The next day Dyspepsia had forgotten all about energy and where it came from. But Spookie carries on thinking about things long after everyone else has stopped. So Dyspepsia was surprised to find she wasn’t in front of the television, but out in the garden, wrapping a big lump of Semtex around a can of Dr Pepper.

Dyspepsia hadn’t known they still had some Semtex. Back in the days when they were digging up the Monstosaurus, she always carried a lump of Semtex in her pocket, plus a detonator behind her ear, in case there was a lamp-post that needed to come down. But once the project was over, and she started going back to school, Teacher confiscated all the Semtex and she never got it back.

“What are you doing?” said Dyspepsia.

Spookie was so busy she could only mumble “I’m trying to make thermonuclear energy.”

“What’s that?”

“It’s how the Sun gets all its energy.”

“Why does the Sun need energy? It’s a big ball of hot gas. Hasn’t it got enough energy already?”

Spookie stopped what she was doing and gave a big sigh. “The Earth and the planets have been going for four-and-a-half billion years, right? In all that time the Sun ought to have cooled down, what with all the energy it gives off as sunshine.”

Spookie was good at sums, so Dyspepsia knew better than to argue.

“But it hasn’t cooled down. So there’s something cooking away inside which makes enough energy to make up for all the sunshine. It’s the same thing that makes hydrogen bombs go bang.”

Dyspepsia gave a little shriek. “You’re not making a hydrogen bomb? You’ll get wrong off Daddy!”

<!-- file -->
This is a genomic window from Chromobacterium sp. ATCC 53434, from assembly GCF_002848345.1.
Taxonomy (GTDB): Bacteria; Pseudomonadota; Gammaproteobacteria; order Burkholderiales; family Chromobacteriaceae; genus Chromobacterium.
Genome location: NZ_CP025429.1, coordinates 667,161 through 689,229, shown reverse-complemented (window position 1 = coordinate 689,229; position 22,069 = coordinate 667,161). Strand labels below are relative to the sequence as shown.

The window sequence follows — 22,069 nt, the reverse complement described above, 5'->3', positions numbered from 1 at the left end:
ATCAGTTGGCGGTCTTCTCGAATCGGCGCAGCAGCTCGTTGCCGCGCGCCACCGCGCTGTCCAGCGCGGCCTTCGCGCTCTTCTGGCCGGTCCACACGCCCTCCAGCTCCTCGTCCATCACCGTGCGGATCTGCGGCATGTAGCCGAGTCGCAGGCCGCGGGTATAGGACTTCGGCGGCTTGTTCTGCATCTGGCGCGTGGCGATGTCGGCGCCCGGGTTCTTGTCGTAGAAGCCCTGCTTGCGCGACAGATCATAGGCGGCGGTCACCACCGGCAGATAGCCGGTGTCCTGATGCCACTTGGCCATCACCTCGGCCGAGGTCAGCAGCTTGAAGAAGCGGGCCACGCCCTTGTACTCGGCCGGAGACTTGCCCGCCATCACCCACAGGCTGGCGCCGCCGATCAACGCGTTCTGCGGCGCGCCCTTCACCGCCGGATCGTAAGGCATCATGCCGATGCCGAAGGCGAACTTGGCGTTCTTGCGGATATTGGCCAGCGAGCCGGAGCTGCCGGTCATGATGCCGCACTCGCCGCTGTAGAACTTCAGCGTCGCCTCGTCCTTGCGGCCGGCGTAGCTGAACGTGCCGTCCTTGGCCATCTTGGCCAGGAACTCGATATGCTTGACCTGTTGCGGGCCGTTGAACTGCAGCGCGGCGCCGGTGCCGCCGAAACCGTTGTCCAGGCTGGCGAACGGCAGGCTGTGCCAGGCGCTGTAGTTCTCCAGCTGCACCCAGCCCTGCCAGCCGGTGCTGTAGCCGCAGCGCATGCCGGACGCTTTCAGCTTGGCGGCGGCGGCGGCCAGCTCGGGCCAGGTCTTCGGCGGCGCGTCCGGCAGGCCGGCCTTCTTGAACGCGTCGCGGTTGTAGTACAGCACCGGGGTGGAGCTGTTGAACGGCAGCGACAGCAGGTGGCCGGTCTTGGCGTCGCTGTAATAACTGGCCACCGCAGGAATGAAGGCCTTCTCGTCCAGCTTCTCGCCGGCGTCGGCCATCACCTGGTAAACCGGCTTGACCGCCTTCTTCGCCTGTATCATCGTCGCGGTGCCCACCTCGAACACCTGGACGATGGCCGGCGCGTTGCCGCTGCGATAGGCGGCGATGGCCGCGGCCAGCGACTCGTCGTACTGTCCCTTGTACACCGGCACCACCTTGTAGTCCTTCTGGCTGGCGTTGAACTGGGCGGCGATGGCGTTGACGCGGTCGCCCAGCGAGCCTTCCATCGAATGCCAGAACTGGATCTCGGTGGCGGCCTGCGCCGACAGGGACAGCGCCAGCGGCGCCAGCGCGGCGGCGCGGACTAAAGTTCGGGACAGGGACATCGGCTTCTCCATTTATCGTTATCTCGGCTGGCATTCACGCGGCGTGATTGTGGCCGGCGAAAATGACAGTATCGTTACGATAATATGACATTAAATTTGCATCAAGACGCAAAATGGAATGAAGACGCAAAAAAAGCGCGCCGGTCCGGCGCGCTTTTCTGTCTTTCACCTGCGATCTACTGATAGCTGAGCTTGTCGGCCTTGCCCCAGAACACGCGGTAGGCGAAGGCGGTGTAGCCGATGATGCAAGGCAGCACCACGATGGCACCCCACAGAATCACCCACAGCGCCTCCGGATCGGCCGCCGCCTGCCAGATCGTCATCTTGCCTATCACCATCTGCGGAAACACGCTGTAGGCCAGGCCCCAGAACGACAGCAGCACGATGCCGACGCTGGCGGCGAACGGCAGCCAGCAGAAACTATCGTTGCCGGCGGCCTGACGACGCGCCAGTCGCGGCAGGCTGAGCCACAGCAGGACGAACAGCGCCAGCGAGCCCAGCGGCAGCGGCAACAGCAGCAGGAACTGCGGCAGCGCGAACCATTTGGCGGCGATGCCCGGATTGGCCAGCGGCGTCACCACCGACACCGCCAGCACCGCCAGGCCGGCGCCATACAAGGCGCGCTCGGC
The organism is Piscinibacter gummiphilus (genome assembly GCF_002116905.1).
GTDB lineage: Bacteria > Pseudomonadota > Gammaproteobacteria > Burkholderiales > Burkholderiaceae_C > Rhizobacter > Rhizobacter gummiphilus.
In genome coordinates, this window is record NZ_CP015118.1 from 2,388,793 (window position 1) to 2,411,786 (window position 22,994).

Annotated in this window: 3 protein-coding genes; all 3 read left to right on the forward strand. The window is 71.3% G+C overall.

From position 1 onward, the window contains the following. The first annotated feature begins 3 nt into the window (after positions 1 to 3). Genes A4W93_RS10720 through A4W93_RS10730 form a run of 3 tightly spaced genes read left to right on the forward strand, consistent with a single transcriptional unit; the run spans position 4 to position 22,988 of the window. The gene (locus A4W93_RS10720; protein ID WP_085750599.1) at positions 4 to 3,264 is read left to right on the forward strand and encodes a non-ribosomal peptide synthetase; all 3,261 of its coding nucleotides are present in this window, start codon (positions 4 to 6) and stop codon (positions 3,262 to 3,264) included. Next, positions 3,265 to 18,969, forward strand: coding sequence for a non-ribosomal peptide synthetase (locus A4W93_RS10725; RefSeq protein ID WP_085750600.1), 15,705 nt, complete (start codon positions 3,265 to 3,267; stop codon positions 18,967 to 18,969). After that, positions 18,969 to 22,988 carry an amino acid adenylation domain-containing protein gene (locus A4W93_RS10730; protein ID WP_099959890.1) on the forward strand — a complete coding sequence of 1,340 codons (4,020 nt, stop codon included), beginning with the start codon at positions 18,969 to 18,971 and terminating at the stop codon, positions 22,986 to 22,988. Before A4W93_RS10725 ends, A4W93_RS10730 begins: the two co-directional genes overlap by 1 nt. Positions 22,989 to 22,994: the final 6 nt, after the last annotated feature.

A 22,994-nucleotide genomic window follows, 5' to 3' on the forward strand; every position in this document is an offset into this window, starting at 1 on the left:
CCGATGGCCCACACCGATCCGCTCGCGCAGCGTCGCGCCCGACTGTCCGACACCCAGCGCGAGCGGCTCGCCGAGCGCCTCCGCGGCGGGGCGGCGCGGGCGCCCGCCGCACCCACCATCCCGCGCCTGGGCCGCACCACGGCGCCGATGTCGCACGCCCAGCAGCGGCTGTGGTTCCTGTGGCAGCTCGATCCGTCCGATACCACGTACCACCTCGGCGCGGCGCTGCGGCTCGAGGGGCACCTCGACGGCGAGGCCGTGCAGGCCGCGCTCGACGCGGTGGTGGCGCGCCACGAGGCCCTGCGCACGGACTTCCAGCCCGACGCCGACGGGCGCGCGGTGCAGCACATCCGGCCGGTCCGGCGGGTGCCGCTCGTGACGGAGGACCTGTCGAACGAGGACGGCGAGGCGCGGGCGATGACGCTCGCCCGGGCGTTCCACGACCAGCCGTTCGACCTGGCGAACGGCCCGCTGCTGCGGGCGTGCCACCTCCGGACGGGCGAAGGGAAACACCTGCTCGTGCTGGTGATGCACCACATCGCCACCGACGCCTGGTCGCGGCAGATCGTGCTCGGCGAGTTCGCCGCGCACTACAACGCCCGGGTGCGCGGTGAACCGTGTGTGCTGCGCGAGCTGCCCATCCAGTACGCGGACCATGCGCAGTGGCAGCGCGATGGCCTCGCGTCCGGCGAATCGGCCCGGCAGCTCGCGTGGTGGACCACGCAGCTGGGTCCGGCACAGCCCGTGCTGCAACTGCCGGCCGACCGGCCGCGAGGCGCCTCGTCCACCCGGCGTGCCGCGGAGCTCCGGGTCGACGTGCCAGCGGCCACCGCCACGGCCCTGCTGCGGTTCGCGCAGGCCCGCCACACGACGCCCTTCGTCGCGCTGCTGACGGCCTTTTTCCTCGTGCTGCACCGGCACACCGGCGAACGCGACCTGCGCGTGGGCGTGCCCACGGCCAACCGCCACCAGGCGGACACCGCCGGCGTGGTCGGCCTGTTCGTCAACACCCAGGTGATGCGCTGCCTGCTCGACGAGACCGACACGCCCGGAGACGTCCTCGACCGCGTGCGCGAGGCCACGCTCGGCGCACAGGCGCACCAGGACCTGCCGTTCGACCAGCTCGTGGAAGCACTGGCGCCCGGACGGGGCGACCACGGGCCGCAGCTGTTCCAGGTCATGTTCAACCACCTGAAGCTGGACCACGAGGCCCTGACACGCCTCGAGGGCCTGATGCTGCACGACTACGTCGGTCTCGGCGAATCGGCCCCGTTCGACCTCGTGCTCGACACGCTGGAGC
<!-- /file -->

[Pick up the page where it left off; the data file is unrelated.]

“No, I’m not making a hydrogen bomb.” Spookie sounded impatient. “I’m trying to squeeze down the hydrogen in Dr Pepper until it becomes helium. Einstein says that will make a lot of spare energy. If we can make enough, we won’t need to burn oil and coal any more, and go on changing the climate. Electricity will be so cheap they won’t need to charge for it, and old people won’t need to freeze in winter.”

Dyspepsia was still a bit doubtful. “You’ve obviously thought a lot about this. But won’t the Semtex make a loud bang?”

“Yes, I suppose it will. That’s why I’m doing it out in the backyard. Semtex releases a lot of energy when it goes bang, but nothing like the energy we’ll get back in exchange. Dr Pepper makes bubbles, and the pressure inside a bubble depends on the inverse of the radius. A really-really tiny bubble has really-really enormous pressure inside it. If I wrap a band of Semtex round the can, it will give the bubbles an extra squeeze. I’ll make the Semtex go bang a split-second after I pull the can-pull. That’ll squeeze the bubbles back to nothing again as soon as the Dr Pepper starts to fizz.”

Dyspepsia said “You’re not going to stand there and open the can just as the Semtex goes off? You’ll lose your paws!”

“No, silly. Here are two strings. One string is tied to the can-pull. The other string—a tiny bit longer—sets off the Semtex. Now, Remember the Firework Code.

She led Dyspepsia back to what she thought was a safe distance, then she put the strings into her hands. “Be my guest.”

Dyspepsia gave the strings back to Spookie. “You pull them. I want to put my hands over my ears.”

Spookie didn’t need to put her paws over her ears because they fold flat all by themselves. She pulled the strings with a sharp tug.

Dyspepsia was right. They did get wrong off Daddy, because the bang was loud enough to blow everyone’s windows out. But by now the neighbours had got used to the two friends and all the things they got up to, and it didn’t take too much pocket money to mend everyone’s windows.

As Spookie said, “In the cause of Science, sacrifices have to be made”.

…to be continued.